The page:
Studio: international art — 12.1898

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Awards in u The Studio" Prize Competitions

the first who has given the result of his studies in
such a form that any attentive reader may see
clearly the qualities which distinguish the work of
Luca from that of Andrea, and still more from that
of Giovanni and the atelier^ and may judge for
himself whether the do/en things attributed to him
in every museum in Europe are really by Luca or
merely by one of his late imitators.

The work has been performed so ably and
appreciatively that nothing but praise and thanks
is due to the author. The only fault to be found
is that he has made his lists of genuine works more
elastic than his appreciation of the great qualities
of the two earlier masters warrants. For example,
it is difficult to accept as by the hand of Luca the
poorly modelled and highly coloured medallions of
the Evangelists in the Pazzi Chapel, nor the painted
flat lunette of God the Father in the Opera del

While we differ in minor points from the author
of this fine work on the Delia Robbias, honour and
gratitude are due to so much patient research, and
it must be borne in mind also that here there
were no ready-made short cuts, as there are to most
subjects on Italian art, but that M. Reymond has
patiently turned over every inch of ground himself.

Books like this, written writh love and reverence
of the subject, with no economy of labour, and in
no spirit of controversy, earn the respect and grati-
tude of contemporaries, and a place among the
educational classics of future students.

The Compleat Angler. By Izaak Walton and
Charles Cotton. Illustrated by Edmund H. New.
(London and New York : John Lane.) Price 15.?.—
We have on a previous occasion reviewed the early
portion of this edition, when it wTas being issued in
parts. The volume, now completed, bears out in
every respect the favourable opinion originally formed
of it. Mr. New's illustrations from first to last are of
the greatest excellence. He has shown us that heavy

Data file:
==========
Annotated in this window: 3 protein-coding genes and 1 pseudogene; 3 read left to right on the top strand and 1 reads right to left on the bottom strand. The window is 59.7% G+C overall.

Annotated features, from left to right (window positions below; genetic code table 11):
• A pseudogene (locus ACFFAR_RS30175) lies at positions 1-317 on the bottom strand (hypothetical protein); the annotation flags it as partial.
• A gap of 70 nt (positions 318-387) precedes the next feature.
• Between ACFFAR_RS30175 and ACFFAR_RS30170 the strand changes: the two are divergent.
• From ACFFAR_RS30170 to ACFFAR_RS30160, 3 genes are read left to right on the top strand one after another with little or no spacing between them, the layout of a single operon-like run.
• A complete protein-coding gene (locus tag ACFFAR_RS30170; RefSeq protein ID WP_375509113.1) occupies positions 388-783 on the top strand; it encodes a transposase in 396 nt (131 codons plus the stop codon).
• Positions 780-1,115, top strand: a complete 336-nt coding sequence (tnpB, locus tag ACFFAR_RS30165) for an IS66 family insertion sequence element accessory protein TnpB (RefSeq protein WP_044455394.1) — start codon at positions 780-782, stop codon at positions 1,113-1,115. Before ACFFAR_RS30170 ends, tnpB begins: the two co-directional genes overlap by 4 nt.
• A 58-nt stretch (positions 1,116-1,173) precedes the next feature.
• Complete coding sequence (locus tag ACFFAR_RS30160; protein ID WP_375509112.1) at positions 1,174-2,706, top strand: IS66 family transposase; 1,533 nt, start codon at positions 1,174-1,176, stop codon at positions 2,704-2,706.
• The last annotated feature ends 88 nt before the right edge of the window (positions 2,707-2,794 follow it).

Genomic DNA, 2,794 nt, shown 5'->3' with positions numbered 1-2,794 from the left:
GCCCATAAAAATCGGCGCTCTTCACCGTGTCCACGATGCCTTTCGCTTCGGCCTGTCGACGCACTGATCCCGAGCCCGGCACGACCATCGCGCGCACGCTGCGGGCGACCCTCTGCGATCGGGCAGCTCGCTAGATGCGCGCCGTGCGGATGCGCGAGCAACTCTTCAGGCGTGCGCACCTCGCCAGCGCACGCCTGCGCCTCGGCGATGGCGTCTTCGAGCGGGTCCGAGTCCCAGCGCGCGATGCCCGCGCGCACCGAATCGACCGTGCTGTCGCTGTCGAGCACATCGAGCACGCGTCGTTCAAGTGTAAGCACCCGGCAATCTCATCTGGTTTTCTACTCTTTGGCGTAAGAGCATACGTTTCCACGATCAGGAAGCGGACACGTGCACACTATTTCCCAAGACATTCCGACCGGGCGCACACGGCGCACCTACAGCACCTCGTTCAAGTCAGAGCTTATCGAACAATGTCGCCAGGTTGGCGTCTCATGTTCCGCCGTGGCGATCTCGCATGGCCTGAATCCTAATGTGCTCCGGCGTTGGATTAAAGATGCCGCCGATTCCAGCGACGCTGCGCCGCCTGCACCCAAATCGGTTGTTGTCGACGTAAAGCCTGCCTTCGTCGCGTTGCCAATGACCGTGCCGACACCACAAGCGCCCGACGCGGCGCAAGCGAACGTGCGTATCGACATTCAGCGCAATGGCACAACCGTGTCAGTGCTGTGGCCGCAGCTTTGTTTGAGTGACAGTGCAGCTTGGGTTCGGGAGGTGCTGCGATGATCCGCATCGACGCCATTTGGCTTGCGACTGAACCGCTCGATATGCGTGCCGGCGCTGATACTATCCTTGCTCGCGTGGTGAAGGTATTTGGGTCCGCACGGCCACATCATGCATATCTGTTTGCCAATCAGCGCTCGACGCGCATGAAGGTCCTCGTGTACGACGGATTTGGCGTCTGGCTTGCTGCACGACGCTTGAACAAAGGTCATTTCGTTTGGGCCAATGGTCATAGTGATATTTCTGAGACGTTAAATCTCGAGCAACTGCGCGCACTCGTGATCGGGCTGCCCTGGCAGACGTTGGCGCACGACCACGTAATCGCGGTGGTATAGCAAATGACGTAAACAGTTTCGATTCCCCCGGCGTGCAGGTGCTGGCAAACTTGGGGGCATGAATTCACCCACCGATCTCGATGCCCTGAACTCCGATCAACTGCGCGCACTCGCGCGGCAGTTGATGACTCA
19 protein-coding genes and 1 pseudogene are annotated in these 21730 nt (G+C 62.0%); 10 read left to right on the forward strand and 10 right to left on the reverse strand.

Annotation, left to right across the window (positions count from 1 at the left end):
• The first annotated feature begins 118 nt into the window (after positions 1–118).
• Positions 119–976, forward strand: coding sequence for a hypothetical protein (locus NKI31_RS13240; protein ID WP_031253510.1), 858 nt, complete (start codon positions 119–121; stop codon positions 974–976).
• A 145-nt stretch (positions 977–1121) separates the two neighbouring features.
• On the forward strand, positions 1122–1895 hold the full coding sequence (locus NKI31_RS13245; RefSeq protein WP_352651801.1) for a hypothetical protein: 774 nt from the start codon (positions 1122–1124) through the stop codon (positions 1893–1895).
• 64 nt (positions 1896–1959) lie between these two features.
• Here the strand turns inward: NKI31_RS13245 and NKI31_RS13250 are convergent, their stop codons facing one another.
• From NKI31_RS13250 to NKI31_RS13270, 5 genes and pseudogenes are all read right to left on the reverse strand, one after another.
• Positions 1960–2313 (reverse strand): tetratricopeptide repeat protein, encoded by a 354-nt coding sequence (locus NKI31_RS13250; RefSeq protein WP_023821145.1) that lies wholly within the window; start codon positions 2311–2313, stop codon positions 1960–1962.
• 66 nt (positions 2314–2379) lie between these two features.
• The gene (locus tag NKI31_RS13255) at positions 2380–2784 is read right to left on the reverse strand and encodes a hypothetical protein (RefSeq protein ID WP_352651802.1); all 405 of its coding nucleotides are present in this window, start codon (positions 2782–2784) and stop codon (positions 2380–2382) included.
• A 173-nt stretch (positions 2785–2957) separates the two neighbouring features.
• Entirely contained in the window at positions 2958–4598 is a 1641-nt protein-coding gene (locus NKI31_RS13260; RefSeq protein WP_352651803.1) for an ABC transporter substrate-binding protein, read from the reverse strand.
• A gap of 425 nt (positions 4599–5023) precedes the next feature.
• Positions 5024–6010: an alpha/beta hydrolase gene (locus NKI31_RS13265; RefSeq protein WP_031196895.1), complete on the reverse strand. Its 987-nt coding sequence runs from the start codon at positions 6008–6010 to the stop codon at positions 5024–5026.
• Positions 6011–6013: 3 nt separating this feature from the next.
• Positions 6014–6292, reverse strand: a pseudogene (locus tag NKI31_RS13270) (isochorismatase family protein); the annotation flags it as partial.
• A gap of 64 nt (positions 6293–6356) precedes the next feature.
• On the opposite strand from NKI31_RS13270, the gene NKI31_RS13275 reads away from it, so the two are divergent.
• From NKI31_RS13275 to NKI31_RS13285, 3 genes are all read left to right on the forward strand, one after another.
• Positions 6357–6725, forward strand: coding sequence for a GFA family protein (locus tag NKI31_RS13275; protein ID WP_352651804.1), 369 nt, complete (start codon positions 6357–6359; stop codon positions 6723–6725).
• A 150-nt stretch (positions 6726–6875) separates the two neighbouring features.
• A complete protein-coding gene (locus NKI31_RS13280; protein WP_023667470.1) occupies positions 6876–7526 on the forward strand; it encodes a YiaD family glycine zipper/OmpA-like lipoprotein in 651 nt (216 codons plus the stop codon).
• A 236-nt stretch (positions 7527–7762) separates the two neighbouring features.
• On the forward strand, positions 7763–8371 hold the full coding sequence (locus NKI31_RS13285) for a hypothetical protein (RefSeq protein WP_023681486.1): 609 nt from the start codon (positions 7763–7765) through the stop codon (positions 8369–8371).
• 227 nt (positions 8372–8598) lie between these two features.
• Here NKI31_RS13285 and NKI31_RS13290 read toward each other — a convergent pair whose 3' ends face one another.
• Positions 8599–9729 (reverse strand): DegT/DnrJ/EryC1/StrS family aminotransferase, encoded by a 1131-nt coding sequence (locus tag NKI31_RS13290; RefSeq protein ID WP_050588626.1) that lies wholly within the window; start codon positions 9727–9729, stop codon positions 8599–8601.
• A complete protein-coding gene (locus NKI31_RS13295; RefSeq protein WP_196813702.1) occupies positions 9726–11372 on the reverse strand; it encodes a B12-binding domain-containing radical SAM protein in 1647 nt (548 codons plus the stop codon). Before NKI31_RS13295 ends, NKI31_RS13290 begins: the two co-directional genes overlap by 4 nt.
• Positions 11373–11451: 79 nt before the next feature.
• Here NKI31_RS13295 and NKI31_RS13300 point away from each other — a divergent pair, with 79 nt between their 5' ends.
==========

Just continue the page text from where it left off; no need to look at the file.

line drawings wThich are so characteristic of the Bir-
mingham school of illustration are not inconsistent
with topographical and natural accuracy. His country
landscapes, his old houses, and his pictures of fish
supply every detail that may be reasonably desired
by the reader, and are presented in a manner
eminently fitted to the aesthetic requirements of
this ever delightful work. We doubt if any other
artist could have done equal justice to the task.
Mr. New was evidently born to illustrate the Com-
pleat Angler, and the publisher may be congratu-
lated upon the successful completion of a book
which henceforth will be regarded as the edition
most worth having.

Wood Carving. By JOSEPH PHILLIPS. (London:
Chapman and Hall.) Price $s. (id. A practical
book for beginners. The lessons are carefully
selected and follow each other in well considered
order. The illustrations are principally from photo
graphs of actual carvings and are sufficiently clear
to guide the student in the carrying out of the
author's instructions.

The Yew Trees of Great Britain and Ireland.
By John Lowe, M.I). (London: Macmillan and
Co., Limited.) Price 10s. net.—Evelyn wrrote : "I
do again name the yew for hedges, preferable for
beauty and a stiff defence to any plant I have ever
seen." Now that so much attention is being given
by architects to the planning of gardens, it would
be well that these words of Evelyn should not be
forgotten. There is probably no tree so useful to
the English gardener as the yewr, if he knows
how to employ it wrisely. To the garden architect
it is indispensable. Mr. Lowe has done well to
write this excellent monograph and to illustrate it
with such interesting photographs.

Bell's Cathedral Series. Edited by Gleeson
White. (London : George Bell & Sons.)—Price
is. 6d. each.—This excellent series of handbooks
deserves to be wrell received by the public. The
letter-press is written by competent authors,
and is copiously illustrated by photographs and
sketches. Volumes on the cathedrals of Canterbury,
Salisbury, Oxford, Chester, and Rochester have
already appeared, and others are promised in due
course. A very tasteful design in black appears
upon the green cloth cover of each volume.

Design for Carved Wood

(A V.)

The First Prize (Three guineas) is awarded to
Graft (H. M. Miller, 9 Claremont Road, Sale,

The Second Prize {Two guineas) to Don
Quixote (George C. Duxbury, 3 Cambridge Avenue,
Chapletown Road, Leeds).

Honourable mention is given to the following :—
Bob (Jacques Houry, Hazeldene, Manor Road,
Bishopston, Bristol); Boreas (no coupon); Clytie
(Alice E. Burt, 3 Kempshott Road, Streatham Com-
mon, S.W.) ; Chedorlaomer (Sophia Pumphrey,
Woodstock Road, Moseley, Birmingham) ; Dorian
(Oliver Senior, 7 Livesey Street, Manchester);
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